Four to stand trial for murder for shooting death of UCSD professor


City News Service

Four alleged members of a Skyline area car burglary ring were today ordered to stand trial for murder in connection with the 1995 shooting death of a UC San Diego professor who tried to stop a theft.

Edul Jinnah Azeez, 34; Khoi Leron Bruster, 32; Alvin Mamangun Timbol, 32, and Alvin Moreno Figuracion, 30, will also be tried for auto burglary, Judge Michael Wellington ordered following a preliminary hearing.

Timbol was identified as the gunman who shot David Hessler, who worked for the UCSD School of Medicine, on Nov. 14, 1995, retired San Diego police Detective John Tefft testified.

A fifth defendant, Buzie Gene Weimer, 33, pleaded guilty last week to voluntary manslaughter in exchange for his testimony.

In questioning the defendants earlier this year, Azeez and Weimer both identified Timbol as the one who fired at Hessler, Tefft said.

The 30-year-old victim went to investigate suspicious sounds around 2:15 a.m. outside the home he shared with his fiancee on Huggins Street in University City and chased the defendants away, Tefft said.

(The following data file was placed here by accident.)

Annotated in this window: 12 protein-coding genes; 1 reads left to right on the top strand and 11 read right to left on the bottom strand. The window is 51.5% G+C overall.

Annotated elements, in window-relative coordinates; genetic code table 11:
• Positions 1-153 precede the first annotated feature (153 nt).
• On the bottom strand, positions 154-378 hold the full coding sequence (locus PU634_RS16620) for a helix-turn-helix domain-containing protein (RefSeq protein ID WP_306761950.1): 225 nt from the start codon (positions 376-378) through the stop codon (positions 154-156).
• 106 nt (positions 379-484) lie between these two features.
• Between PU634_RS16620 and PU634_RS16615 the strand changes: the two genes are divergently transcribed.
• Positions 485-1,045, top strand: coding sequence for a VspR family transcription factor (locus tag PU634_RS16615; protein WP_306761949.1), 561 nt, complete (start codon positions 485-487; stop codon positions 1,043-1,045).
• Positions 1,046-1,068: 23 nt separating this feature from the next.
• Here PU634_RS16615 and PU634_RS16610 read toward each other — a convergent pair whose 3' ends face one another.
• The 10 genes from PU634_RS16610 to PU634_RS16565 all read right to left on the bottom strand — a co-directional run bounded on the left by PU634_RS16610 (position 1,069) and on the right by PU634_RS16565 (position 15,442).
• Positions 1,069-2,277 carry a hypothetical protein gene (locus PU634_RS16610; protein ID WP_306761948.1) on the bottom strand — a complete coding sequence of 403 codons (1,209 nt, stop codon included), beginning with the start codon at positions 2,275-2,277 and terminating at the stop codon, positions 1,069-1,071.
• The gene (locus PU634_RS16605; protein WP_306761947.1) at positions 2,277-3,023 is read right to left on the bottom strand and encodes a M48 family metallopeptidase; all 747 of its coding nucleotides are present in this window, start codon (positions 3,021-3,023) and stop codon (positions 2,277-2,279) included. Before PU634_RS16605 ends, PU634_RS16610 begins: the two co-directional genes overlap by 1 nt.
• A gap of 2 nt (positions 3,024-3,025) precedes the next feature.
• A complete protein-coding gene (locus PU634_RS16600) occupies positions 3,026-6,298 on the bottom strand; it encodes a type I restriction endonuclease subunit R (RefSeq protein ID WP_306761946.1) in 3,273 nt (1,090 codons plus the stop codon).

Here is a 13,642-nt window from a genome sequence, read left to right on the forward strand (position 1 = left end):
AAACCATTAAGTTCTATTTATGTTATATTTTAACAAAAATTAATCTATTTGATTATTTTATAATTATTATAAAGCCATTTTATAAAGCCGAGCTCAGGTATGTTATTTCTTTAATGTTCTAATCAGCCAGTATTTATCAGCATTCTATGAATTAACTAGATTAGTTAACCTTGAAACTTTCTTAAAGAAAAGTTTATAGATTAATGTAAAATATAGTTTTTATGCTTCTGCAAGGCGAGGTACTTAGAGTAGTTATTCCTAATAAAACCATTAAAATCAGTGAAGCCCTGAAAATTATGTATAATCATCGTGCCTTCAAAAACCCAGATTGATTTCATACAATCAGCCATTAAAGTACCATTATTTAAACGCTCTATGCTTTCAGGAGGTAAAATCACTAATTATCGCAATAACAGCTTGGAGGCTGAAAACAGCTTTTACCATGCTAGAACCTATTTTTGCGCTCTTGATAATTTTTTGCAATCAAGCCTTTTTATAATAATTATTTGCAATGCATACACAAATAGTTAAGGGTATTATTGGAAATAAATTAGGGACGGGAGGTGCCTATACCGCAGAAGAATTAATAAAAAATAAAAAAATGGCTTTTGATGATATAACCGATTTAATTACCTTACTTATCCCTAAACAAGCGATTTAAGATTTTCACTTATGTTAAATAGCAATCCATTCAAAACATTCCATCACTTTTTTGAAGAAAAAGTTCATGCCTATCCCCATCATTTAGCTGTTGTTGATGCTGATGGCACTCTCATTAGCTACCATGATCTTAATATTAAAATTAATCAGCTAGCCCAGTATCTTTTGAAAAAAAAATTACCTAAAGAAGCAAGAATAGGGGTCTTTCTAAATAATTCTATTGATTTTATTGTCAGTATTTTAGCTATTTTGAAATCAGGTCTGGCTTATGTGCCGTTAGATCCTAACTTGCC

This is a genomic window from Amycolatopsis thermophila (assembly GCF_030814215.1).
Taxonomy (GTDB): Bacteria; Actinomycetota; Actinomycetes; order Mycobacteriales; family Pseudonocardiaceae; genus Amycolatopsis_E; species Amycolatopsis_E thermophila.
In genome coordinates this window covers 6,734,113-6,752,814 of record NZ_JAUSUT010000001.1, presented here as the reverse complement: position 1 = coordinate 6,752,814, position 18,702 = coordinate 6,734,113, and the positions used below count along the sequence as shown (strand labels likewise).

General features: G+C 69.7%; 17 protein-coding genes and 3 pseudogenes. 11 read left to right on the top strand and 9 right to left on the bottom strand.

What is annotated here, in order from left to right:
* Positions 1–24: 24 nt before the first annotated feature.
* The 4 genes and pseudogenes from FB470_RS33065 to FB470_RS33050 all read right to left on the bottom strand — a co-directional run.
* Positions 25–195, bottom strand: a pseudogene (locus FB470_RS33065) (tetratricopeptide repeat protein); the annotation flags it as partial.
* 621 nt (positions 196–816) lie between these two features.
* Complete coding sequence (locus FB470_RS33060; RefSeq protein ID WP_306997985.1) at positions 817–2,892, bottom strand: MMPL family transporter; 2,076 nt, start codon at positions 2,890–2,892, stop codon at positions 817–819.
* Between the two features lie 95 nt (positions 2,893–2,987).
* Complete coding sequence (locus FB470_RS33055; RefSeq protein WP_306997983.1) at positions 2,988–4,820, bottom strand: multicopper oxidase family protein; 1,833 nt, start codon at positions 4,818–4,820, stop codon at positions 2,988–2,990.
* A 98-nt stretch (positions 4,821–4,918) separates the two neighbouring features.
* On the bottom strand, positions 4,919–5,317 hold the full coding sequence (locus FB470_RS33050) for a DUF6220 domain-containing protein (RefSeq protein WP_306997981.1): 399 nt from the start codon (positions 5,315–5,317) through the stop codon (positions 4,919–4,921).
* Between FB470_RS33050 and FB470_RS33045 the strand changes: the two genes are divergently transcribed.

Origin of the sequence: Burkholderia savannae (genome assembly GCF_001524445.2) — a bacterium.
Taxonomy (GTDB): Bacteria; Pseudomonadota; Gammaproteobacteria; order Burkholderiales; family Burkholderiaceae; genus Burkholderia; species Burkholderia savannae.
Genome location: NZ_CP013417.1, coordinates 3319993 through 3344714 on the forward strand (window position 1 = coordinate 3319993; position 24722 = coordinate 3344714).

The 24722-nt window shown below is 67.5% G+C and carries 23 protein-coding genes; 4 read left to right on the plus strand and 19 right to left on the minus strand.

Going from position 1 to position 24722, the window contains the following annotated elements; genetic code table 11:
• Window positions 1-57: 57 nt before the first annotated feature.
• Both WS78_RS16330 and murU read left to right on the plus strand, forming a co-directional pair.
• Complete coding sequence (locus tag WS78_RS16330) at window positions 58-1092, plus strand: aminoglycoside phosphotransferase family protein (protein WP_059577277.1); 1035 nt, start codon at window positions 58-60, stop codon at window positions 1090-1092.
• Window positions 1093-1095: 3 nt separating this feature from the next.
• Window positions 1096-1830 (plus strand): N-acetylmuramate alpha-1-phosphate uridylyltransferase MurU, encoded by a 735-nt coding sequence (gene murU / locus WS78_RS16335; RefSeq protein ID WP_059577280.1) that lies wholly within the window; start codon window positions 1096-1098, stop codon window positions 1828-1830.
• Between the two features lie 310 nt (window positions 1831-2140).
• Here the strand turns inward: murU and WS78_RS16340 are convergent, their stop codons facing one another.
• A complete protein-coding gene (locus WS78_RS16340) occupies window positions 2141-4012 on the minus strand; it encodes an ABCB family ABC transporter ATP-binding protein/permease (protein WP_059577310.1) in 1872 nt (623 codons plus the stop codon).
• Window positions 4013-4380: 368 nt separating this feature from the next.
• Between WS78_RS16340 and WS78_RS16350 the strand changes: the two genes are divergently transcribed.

Tefft said Azeez admitted being the getaway driver.

“He described where one of the men in the vehicle fired back at the victim’’ as they fled in his car, Tefft said.

Figuracion, who was 16 years old at the time, said Timbol later told him to “be quiet, keep your mouth shut, words to that effect.’'

The defendants all lived in the Skyline area at the time and attended Morse High School, and all but Figuracion were part of a crew that committed car burglaries, Tefft said.

The youngest defendant had allegedly joined them for the first time the

night Hessler was killed, Tefft said.

Under the felony murder rule, all the defendants are liable for the murder of Hessler because they were allegedly committing a car burglary at the time.

Tefft testified that Weimer at first told investigators that Figuracion stayed in the getaway car and did not take part in the burglary.

Tefft said after Weimer reached his plea deal, he told investigators he saw Figuracion beside Hessler’s car holding a screwdriver.

Wellington said that evidence against Figuracion was the “weakest and slimmest’’ of the defendants, and a jury would have a basis for doubting the second version.

A review of fingerprint evidence from the crime scene led detectives to Weimer in February 2008 and the defendants were arrested in May 2009.